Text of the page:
The New York Times • 26 October 2012
Following their bliss. Jack Hitt's book, Bunch of Amateurs, celebrates American DIY culture, from Ben Franklin's shrewd coonskin cap politicking to the Daily Show's transition from spoofer to news source. Amateur research has a history of rewriting serious science and is challenging the foundations of today's academic environment. In reviewer Amy Finnerty's words, academia's "cautious, glacial methods are being challenged by 'open-source wiki-ism,' what Hitt calls 'amateurism on steroids.'"
There are interesting threads here that connect with the rise of the personal brand on social media, the emergence of crowd-validated experts who could only have emerged in a post-Internet world, and the relative rarity of academia-sanctioned discourse and publication on the web. I went looking for an image of Ben Franklin in a coonskin cap. Found this—The Coonskin Library in Amesville, Ohio (about 100 miles southeast of OCLC headquarters). (Michalko)
PopSci.com • 2 November 2012
Who's in charge here? Check out this story of an over-the-top editorial tussle, which pitted a lone amateur Hurricane Sandy enthusiast against a chorus of climate change scientists. Amateur Ken Mampel eventually gave up his crusade to remove all mention of "climate change" and "global warming" from the entry, but this story of editorial struggle illustrates a major weakness of Wikipedia, which is that the "truth" can change from edit to edit.
This is a good story about an important contemporary Wikipedia article that nicely exposes the processes that turn a crowd of amateurs into (mostly) reliable factual editors. If you don't know about the Wikipedia rules and processes this article will help you understand them in action. If you don't know about how Wikipedia works then check out these videos by Max Klein, OCLC's Wikipedian in Residence. Or this very nice explanatory presentation about Wikipedia and Libraries from Max. And if you want to learn how to begin writing and editing in Wikipedia Max has a nice eight-part online class here (2 hours for the whole thing). It's fun having him here at our offices. (Michalko)
Wired.com • 1 November 2012
Free ideas. Free Software Foundation president Richard Stallman calls for a change in patent law that would reduce the ability of "patent trolls" to lock up the rights to abstract computational ideas. Rather than rewriting patent law and struggling to determine the fate of thousands of existing software patents, Stallman suggests limiting their effect, citing precedent set by a law passed to shield surgeons from lawsuits. Current patent law stymies innovation—check out one person's idea for fixing it.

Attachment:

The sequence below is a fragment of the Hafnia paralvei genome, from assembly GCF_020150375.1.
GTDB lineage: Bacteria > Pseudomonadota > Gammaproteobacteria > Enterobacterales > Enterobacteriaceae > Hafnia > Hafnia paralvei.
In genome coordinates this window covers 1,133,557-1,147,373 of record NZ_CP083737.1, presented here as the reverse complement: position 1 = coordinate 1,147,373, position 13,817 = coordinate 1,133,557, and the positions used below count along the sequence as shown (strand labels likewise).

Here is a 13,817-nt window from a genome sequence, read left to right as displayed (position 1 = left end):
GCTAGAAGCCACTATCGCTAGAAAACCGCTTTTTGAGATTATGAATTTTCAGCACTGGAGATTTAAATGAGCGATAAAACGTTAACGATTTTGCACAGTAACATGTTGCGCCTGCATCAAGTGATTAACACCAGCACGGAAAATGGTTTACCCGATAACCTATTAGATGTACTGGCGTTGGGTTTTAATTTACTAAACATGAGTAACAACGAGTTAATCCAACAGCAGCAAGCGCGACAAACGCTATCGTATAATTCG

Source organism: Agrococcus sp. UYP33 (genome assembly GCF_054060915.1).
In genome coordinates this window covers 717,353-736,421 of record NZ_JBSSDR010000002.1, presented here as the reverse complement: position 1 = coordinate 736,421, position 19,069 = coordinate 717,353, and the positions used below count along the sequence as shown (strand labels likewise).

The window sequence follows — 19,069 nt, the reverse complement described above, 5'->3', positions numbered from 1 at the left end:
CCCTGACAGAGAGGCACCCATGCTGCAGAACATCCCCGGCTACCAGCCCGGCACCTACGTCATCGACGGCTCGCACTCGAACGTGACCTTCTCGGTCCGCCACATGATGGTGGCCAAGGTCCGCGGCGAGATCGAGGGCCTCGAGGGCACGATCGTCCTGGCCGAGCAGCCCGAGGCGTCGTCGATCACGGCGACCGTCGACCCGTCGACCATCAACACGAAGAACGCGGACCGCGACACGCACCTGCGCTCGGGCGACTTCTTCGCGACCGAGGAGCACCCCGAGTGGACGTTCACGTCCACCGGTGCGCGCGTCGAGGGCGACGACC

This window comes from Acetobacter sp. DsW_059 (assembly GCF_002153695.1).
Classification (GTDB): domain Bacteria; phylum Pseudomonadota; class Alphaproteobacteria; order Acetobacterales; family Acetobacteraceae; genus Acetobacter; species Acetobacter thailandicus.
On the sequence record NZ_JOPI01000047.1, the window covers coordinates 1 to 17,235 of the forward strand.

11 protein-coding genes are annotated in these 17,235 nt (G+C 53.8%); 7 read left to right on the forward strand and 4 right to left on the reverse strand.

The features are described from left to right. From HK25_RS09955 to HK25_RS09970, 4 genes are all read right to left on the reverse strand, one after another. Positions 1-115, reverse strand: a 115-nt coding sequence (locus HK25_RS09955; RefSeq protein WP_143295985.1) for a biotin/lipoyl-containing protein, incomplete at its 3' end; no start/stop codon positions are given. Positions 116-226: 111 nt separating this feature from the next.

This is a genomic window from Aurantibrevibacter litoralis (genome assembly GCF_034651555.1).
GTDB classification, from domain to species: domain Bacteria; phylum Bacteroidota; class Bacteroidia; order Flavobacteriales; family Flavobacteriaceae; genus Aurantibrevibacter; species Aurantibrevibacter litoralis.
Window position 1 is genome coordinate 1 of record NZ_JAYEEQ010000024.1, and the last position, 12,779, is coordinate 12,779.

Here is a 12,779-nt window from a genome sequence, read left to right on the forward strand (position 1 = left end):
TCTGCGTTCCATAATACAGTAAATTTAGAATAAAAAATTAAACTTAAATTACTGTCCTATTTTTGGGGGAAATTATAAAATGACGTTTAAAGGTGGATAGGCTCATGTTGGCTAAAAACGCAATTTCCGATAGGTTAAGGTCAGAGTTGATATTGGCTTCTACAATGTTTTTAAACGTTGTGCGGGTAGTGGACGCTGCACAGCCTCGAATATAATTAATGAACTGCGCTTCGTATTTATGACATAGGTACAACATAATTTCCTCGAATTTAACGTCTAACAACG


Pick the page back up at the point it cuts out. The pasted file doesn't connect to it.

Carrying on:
Yep. You have to respect Stallman for the persistence of his vision and the unrelenting vigilance he brings to the cause. It changes things. And sometimes irritates. (Michalko)
HBR Blog Network • 31 October 2012
Size doesn't count. Corporate veteran Nilofer Merchant debunks the theory that smaller companies can forge a quicker path to innovation than their bulkier counterparts. Comparing the innovation histories of IBM and HP, Merchant demonstrates it's not the size, it's the corporate mindset that determines an organization's ability to capitalize on innovation opportunities.
The IBM and HP comparison seems accurate to me. Here in Silicon Valley the fall of HP over the last two decades has been disappointing and difficult to watch. For those who worked there it's been devastating. When both companies were industry leaders I would have picked HP as the one that would thrive long-term. The HP way was people and innovation-oriented while IBM seemed intent only on sales. Wrong. For some really interesting and occasionally touching reminiscences by early HP staffers check out the HP MemoryProject site. (Michalko)
The Atlantic • November 2012
Productivity alert. Productivity expert David Allen says, "Information overload is not the issue. If it were, you'd walk into the library and die." Instead, the key to raising productivity and lowering stress is to transfer your mental juggling act to a trusted system, paper or electronic. Otherwise, " . . . we walk around with what I call the GSA of life—the Gnawing Sense of Anxiety that something out there might be more important than what you're currently doing." Read on for more ways to avoid "the busy trap."
Read the extended interview which is linked to in this summary article. I think Allen is on to something with his comments that flatter organizational structures and the percolation of executive functions down to many more individuals are major contributors to the ubiquity of feeling overwhelmed and overloaded. (Michalko)
Smithsonian Magazine • 2 November 2012
Telling tales. A recent study indicates that people are more open to paying for digital content if they believe their contribution helps out a financially needy company. In this case, The New York Times was the financially needy entity and it turned out that "justifying to potential subscribers why content can't be free is important in convincing them to pay." Read on for lessons in creating a compelling case for fee-based content.
Younger and more frequent visitors were much more likely to choose circumvention than subscription. That's not a hope-giving observation. It may be that explaining the consequences of non-payment creates an inclination to consider paying but I have a feeling that works only with content properties with which you have achieved some familiarity and experience. Thus the freemium model or maybe a NYTimes membership structure. (Michalko)
Above the Fold Quiz
According to an item in this week's News and Views section, the OCLC Research Library Partnership, a global alliance of like-minded institutions that focuses on making operational processes more efficient and shaping new scholarly services, has how many Partners?
Get the answer.